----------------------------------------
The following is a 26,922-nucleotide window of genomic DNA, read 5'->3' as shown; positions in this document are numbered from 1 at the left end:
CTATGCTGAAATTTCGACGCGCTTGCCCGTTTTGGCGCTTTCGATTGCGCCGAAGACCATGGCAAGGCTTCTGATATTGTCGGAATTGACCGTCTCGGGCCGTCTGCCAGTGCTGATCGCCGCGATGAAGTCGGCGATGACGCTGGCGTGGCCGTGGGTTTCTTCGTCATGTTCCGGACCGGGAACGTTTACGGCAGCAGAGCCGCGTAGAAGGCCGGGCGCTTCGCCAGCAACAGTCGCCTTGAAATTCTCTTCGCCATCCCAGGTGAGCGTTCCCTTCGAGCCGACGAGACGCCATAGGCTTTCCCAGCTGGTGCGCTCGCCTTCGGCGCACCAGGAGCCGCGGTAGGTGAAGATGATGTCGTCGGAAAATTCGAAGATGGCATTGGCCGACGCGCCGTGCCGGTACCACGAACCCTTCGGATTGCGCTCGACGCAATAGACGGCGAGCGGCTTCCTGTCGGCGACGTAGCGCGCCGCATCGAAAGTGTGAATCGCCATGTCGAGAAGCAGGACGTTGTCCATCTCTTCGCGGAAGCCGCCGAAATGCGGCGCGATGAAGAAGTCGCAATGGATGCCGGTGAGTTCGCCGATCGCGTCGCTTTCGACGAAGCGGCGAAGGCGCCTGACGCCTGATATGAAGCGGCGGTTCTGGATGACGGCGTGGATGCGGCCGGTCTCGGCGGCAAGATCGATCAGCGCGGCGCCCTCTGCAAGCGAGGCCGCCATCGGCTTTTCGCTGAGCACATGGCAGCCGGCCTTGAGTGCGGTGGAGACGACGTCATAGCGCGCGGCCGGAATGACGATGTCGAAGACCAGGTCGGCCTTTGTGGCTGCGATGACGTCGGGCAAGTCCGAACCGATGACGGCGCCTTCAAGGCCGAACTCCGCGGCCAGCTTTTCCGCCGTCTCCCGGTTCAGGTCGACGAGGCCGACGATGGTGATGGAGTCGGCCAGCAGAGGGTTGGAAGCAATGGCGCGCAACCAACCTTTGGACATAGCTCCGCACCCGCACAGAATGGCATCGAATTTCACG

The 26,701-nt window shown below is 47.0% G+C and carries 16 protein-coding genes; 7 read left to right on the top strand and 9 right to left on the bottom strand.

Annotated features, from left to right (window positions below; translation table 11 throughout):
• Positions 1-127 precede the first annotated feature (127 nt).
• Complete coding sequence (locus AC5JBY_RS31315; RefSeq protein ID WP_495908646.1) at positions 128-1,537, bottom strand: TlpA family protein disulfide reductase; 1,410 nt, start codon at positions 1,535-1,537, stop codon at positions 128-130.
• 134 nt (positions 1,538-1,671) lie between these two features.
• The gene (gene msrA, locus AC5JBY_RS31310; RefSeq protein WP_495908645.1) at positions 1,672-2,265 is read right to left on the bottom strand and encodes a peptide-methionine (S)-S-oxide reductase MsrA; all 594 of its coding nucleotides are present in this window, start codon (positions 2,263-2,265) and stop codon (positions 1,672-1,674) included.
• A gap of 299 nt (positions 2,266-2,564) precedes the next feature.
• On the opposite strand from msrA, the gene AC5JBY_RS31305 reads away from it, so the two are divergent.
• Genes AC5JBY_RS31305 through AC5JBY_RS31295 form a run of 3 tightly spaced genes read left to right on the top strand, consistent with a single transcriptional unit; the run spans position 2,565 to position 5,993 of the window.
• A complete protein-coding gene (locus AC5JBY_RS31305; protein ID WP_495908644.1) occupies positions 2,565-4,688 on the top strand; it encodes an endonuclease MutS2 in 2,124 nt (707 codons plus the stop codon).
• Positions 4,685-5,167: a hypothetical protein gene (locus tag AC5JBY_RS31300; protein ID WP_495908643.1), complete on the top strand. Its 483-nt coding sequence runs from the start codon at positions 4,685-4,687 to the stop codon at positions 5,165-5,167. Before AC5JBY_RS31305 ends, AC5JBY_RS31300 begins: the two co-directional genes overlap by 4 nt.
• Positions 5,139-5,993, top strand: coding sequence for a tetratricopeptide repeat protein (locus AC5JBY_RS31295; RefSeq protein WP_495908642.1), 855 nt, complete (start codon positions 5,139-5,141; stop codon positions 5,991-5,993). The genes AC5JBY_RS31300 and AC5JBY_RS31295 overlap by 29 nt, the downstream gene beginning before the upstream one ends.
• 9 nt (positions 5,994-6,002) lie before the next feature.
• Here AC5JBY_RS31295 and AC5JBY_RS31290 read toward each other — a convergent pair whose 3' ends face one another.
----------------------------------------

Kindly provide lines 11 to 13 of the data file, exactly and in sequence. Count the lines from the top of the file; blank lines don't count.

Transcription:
• Genes AC5JBY_RS31305 through AC5JBY_RS31295 form a run of 3 tightly spaced genes read left to right on the top strand, consistent with a single transcriptional unit; the run spans position 2,565 to position 5,993 of the window.
• A complete protein-coding gene (locus AC5JBY_RS31305; protein ID WP_495908644.1) occupies positions 2,565-4,688 on the top strand; it encodes an endonuclease MutS2 in 2,124 nt (707 codons plus the stop codon).
• Positions 4,685-5,167: a hypothetical protein gene (locus tag AC5JBY_RS31300; protein ID WP_495908643.1), complete on the top strand. Its 483-nt coding sequence runs from the start codon at positions 4,685-4,687 to the stop codon at positions 5,165-5,167. Before AC5JBY_RS31305 ends, AC5JBY_RS31300 begins: the two co-directional genes overlap by 4 nt.